Big Bend National Park-The Window Trail

Hiking the Window Trail in Big Bend National Park

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The Window Trail is just one of the great spots in Big Bend National Park’s Chisos Basin Area.  This place is packed full of great places to explore.  In addition to other great hikes in Big Bend National Park, such as breathtaking Lost Mine Trail, the challenging 9.3-mile Emory Peak Trail or the toddler friendly 2.2-mile Grapevine Hills Trail, the Window Trail is a great way to spend a few hours in the Basin.  This moderately challenging, out-and-back hike features a stroll through a valley on the way to a “pour-off” with impressive views, making it a great place for photos.  If you have a few hours, make sure you take the time to explore this fantastic trail!


  • Difficulty: Moderate
  • Distance: 5.5 miles (round-trip)
  • Trail: Out-and-back
  • Elevation gain: 984 feet
  • Peak elevation reached: 5,380 feet
  • Best time of year to hike: Fall through spring
  • To beat the crowds: Arrive before 8:00 am or after 3:30 pm
  • Footwear: Hiking boots
  • Watch out for: Sun exposure
  • Restrooms: Located at the trailhead, but not on the trail
  • Pets: Not allowed
  • Time needed:5 hours



big bend national park itinerary

The Window Trail is one of many hikes and sights highlighted in our 16+ page itinerary for Big Bend National Park.



There are two main options for parking for the Window Trail.  If you choose to hike the long route, which is 5.5 miles with a total climb of nearly 1000 feet, the trail can be accessed aside the convenience store near the Chisos Basin Lodge.  Here, there is a parking lot with nearly 100 spaces.  While the parking lot can fill up, many people who are park here are going in and out of the Chisos Basin Visitor Center or the convenience store.  This means that if the lot is full and you are not able to find a spot, you just need to wait a few minutes and a space will open up.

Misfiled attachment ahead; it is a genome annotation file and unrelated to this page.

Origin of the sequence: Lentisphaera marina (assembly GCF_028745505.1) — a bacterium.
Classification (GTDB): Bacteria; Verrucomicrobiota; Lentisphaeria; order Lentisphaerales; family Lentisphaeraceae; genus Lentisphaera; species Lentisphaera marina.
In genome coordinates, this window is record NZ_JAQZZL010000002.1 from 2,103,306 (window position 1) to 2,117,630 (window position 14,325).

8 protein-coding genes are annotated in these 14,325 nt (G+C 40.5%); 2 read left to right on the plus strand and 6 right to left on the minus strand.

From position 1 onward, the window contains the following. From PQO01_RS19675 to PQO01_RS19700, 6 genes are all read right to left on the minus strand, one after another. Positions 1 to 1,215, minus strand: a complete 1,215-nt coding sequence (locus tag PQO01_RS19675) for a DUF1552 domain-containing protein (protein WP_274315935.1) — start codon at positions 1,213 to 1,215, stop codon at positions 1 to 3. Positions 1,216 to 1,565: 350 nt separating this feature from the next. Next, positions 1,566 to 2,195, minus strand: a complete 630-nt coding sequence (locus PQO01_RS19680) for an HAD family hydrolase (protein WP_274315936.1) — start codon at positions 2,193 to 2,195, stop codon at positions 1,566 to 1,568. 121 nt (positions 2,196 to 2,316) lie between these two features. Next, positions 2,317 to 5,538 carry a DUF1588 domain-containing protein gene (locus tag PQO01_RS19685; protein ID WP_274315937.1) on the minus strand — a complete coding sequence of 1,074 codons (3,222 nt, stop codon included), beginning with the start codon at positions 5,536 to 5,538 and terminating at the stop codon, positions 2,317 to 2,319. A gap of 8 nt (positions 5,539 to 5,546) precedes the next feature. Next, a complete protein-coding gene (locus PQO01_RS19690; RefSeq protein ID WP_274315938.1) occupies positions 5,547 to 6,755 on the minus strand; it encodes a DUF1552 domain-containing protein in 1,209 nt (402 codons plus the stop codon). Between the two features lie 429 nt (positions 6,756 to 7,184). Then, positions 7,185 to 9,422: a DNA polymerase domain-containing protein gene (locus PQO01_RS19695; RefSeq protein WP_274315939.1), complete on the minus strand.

If you want to shave off about 1.9 miles (for a total hike of 3.6 miles and a total elevation gain of 500 feet), you can park at the Chisos Basin campground (see below).  If you want to get to this parking area, be advised that parking is very limited and turnover is slow, so we recommend arriving early or in the later afternoon for the best chance of finding a spot.

Window Trail Parking

Window Trailhead Parking from the National Park Service

There is a bathroom right at the parking area at the campground and in the Visitor Center.